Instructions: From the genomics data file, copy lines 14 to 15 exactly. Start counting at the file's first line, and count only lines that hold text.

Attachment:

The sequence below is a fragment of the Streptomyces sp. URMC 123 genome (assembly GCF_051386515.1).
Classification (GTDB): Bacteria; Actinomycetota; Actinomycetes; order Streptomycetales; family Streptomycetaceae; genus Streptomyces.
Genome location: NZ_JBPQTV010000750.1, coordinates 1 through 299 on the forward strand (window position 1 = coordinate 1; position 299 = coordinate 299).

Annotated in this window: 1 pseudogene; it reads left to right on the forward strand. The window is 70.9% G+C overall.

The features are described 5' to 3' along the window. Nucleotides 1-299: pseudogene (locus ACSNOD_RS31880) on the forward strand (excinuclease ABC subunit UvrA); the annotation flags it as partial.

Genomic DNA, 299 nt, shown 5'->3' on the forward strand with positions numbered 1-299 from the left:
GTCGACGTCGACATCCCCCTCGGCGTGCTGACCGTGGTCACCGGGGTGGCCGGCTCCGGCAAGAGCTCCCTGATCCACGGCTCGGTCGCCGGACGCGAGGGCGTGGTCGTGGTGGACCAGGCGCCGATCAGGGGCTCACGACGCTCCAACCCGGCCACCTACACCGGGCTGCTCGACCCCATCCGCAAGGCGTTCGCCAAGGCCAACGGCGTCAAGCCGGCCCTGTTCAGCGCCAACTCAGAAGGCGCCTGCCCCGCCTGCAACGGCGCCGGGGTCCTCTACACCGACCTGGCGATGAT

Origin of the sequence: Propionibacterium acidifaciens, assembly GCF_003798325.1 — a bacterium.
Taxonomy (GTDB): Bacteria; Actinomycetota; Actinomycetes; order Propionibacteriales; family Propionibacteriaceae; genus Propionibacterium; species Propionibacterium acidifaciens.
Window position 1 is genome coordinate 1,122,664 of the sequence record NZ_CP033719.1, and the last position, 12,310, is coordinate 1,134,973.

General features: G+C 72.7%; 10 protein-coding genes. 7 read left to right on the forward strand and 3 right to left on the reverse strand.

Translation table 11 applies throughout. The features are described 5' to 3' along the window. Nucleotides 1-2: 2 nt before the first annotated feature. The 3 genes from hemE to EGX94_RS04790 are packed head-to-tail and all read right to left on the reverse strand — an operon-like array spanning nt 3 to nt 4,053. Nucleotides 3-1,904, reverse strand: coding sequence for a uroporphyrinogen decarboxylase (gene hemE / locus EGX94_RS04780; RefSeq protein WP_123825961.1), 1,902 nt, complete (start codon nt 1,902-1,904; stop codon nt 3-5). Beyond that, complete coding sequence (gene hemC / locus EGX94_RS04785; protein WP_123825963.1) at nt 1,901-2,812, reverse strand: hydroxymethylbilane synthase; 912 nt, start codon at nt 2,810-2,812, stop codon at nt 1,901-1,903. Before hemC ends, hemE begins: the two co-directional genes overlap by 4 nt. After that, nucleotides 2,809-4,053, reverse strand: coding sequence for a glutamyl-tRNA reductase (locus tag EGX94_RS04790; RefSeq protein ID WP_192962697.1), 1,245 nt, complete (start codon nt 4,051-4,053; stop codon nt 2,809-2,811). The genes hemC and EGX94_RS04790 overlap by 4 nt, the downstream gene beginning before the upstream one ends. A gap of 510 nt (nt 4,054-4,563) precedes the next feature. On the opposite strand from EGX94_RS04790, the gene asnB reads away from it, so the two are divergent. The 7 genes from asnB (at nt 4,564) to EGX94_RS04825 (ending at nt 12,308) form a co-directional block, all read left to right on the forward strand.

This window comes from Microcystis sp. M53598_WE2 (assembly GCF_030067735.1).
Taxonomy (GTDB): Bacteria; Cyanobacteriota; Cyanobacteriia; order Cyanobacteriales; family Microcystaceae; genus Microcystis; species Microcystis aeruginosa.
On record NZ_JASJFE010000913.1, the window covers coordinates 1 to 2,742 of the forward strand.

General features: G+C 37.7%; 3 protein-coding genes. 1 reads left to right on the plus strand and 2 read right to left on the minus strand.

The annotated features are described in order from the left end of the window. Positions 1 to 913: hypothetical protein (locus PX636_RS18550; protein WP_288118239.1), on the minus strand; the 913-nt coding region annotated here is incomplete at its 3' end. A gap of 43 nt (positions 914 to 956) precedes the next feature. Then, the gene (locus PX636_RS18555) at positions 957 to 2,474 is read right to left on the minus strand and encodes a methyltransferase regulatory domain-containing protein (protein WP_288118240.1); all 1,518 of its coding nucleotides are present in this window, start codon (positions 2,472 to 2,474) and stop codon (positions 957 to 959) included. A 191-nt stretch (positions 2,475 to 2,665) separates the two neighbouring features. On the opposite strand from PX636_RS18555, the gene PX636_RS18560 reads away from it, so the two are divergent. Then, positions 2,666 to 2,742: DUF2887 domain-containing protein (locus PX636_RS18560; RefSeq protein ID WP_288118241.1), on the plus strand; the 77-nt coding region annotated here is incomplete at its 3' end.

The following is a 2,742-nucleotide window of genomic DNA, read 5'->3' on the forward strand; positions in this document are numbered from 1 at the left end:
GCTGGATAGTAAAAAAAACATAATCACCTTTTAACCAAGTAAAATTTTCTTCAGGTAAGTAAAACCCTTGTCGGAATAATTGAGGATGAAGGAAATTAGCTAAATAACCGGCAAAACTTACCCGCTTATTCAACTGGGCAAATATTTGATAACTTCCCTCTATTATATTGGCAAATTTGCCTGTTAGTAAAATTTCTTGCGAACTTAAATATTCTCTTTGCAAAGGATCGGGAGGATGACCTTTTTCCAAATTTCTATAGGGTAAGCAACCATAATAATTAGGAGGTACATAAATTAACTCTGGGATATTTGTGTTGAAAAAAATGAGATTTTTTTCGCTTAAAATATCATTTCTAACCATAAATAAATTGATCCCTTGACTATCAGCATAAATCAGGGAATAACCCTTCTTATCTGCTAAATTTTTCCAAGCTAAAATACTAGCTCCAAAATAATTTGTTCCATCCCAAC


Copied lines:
Taxonomy (GTDB): Bacteria; Cyanobacteriota; Cyanobacteriia; order Cyanobacteriales; family Microcystaceae; genus Microcystis; species Microcystis aeruginosa.
On record NZ_JASJFE010000913.1, the window covers coordinates 1 to 2,742 of the forward strand.